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IIT Madras researchers find new method to make AIDS drug more effective

IIT Madras researchers find new method to make AIDS drug more effective

The findings of their study, published in Biochemistry, the peer-review Journal of the American Chemical Society, say that introducing electrostatic interaction sites on potential drug molecules can enhance the efficacy of the antiviral drug against the HIV virus

IIT Madras (Image: PTI) IIT Madras (Image: PTI)

Researchers at the Indian Institute of Technology, Madras claim to have found a novel way to make HIV/AIDS drugs more effective. The findings of their study, published in Biochemistry, the peer-review Journal of the American Chemical Society, say that introducing electrostatic interaction sites on potential drug molecules can enhance the efficacy of the antiviral drug against the HIV virus. The research was led by Prof. Sanjib Senapati, Department of Biotechnology, IIT Madras, along with research scholars Mohammed Ahsan and Chinmai Pindi.

 "Current inhibitors (molecules that bind with the enzyme, thereby making it unavailable to the virus for growth and maturation) that target HIV-1 protease (HIVPR, an essential enzyme that is used by the AIDS virus for growth and maturation), make use of the weak forces of attraction called 'van der Waal's forces' to attach themselves to the protease molecule. Given that these forces are weak, the efficacy of the drug is variable and the virus will soon become resistant to them," Prof. Senapati, says.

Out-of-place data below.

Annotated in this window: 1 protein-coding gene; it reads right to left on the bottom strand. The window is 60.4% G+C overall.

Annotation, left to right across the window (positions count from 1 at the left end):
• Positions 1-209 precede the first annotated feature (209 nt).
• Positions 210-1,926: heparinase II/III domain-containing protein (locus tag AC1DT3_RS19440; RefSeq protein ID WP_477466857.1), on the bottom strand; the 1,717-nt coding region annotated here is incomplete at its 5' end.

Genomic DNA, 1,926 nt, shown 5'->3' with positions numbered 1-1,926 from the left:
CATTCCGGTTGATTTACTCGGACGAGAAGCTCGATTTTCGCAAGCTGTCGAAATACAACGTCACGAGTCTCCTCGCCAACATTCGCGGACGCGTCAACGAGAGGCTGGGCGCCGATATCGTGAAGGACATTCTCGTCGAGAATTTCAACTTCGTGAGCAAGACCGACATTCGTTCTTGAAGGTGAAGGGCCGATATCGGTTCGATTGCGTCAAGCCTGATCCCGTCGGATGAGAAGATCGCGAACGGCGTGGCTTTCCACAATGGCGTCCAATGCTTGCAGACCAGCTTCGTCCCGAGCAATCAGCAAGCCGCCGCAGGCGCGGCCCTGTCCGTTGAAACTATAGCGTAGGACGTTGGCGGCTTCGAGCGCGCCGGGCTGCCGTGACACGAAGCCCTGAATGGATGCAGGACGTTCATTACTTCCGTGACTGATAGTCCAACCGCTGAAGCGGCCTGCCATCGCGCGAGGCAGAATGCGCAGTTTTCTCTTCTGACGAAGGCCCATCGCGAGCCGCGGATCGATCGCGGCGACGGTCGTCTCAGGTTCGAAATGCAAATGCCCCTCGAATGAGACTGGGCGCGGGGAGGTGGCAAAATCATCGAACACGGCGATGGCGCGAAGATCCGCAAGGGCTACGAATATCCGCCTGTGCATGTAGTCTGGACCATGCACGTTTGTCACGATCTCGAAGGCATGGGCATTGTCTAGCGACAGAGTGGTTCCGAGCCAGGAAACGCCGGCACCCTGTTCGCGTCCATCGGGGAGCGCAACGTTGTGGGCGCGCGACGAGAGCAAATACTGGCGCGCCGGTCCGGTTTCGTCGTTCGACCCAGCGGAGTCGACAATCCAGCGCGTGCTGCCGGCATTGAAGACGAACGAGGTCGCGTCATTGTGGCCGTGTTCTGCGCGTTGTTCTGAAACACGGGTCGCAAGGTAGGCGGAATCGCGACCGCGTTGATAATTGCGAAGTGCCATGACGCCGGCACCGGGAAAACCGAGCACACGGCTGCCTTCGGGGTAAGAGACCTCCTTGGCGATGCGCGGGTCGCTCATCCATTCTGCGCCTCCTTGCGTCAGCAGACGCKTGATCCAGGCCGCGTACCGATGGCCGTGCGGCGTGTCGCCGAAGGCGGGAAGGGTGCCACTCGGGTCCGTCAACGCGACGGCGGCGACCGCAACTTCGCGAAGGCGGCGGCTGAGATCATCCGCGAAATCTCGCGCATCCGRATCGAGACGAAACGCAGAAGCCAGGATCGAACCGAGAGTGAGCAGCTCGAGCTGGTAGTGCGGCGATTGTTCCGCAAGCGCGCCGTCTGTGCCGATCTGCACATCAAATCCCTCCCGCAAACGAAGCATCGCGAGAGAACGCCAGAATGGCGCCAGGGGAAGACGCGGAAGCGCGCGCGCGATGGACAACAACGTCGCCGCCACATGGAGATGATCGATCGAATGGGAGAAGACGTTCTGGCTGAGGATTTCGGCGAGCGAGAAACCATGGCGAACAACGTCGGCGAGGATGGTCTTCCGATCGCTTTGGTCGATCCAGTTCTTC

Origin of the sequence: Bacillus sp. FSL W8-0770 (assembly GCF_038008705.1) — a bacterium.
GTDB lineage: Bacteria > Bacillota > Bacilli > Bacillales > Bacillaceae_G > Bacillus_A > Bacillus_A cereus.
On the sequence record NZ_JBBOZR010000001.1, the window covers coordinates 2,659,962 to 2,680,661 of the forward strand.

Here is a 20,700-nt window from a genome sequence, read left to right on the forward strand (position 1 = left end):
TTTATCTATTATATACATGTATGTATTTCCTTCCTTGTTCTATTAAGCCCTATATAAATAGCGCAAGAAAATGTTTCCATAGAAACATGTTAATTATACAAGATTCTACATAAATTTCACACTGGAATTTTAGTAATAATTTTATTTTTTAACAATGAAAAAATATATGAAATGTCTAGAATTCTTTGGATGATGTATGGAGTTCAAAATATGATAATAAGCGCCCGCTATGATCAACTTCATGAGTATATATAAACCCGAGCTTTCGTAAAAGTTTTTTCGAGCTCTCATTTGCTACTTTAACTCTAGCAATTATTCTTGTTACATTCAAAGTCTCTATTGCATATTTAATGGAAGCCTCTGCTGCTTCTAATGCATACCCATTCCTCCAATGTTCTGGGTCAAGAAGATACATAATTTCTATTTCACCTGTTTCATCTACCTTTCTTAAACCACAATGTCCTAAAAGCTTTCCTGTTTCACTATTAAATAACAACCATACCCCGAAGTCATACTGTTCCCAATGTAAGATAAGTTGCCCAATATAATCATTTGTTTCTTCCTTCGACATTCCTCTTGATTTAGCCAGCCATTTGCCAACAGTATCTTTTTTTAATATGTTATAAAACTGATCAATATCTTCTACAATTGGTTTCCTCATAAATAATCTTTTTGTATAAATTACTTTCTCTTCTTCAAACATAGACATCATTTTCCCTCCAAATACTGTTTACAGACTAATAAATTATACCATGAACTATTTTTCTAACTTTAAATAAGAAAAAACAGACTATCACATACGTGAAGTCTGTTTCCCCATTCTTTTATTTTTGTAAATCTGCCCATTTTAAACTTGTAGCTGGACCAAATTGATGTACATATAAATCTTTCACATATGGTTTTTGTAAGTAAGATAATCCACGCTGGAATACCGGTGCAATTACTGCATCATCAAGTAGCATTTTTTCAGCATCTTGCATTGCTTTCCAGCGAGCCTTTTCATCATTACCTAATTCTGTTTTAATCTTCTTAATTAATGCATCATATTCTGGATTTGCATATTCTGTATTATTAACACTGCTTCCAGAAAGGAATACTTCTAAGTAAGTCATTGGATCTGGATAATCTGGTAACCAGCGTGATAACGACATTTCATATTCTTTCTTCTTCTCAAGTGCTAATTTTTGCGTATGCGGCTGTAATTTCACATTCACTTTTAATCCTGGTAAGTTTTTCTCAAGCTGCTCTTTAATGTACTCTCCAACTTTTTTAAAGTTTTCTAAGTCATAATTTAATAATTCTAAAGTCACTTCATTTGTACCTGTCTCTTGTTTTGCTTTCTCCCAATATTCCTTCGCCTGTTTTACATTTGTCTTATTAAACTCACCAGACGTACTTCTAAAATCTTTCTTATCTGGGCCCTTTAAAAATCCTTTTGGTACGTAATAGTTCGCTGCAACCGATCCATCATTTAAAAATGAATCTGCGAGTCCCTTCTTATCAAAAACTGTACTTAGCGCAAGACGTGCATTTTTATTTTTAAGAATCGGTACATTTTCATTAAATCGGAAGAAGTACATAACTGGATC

The Molecular Dynamics (MD) simulation studies conducted by IIT Madras researchers showed the presence of a strong and asymmetrical electric charge in the active site of the HIVPR. If a drug molecule can be designed with a complementary charge, so that it can bind tightly with this active site through electrostatic attraction, it can permanently deactivate/inhibit the enzyme, they felt.

"Current drugs lack this electrostatic complementarity. This must be investigated because it is well-known that electrostatic forces between molecules are much stronger than van der Waals forces," Prof. Senapati said.

The researchers propose that drug design strategies should embrace both electrostatics and van der Waals interactions to complement the HIVPR active site architecture. Further, the team believes that such compounds will be effective against both wild-type and resistant HIV variants.  According to them, it is a paradigm-shifting idea and will offer a whole new approach to the development of drugs for HIV-AIDS.

Prof. Chandra Verma, who has a Ph.D. from Bioinformatics Institute, A*STAR, Singapore, and is not involved in this IIT Madras Research, predicts a bright future for HIV drug development, with such knowledge base.

AIDS is one of the most devastating diseases and is a major cause of death among youth in many parts of the world. Since its outbreak nearly four decades ago, tremendous efforts have been directed towards development of antiretroviral therapies that target different stages in the life cycle of the virus that causes this deadly disease.

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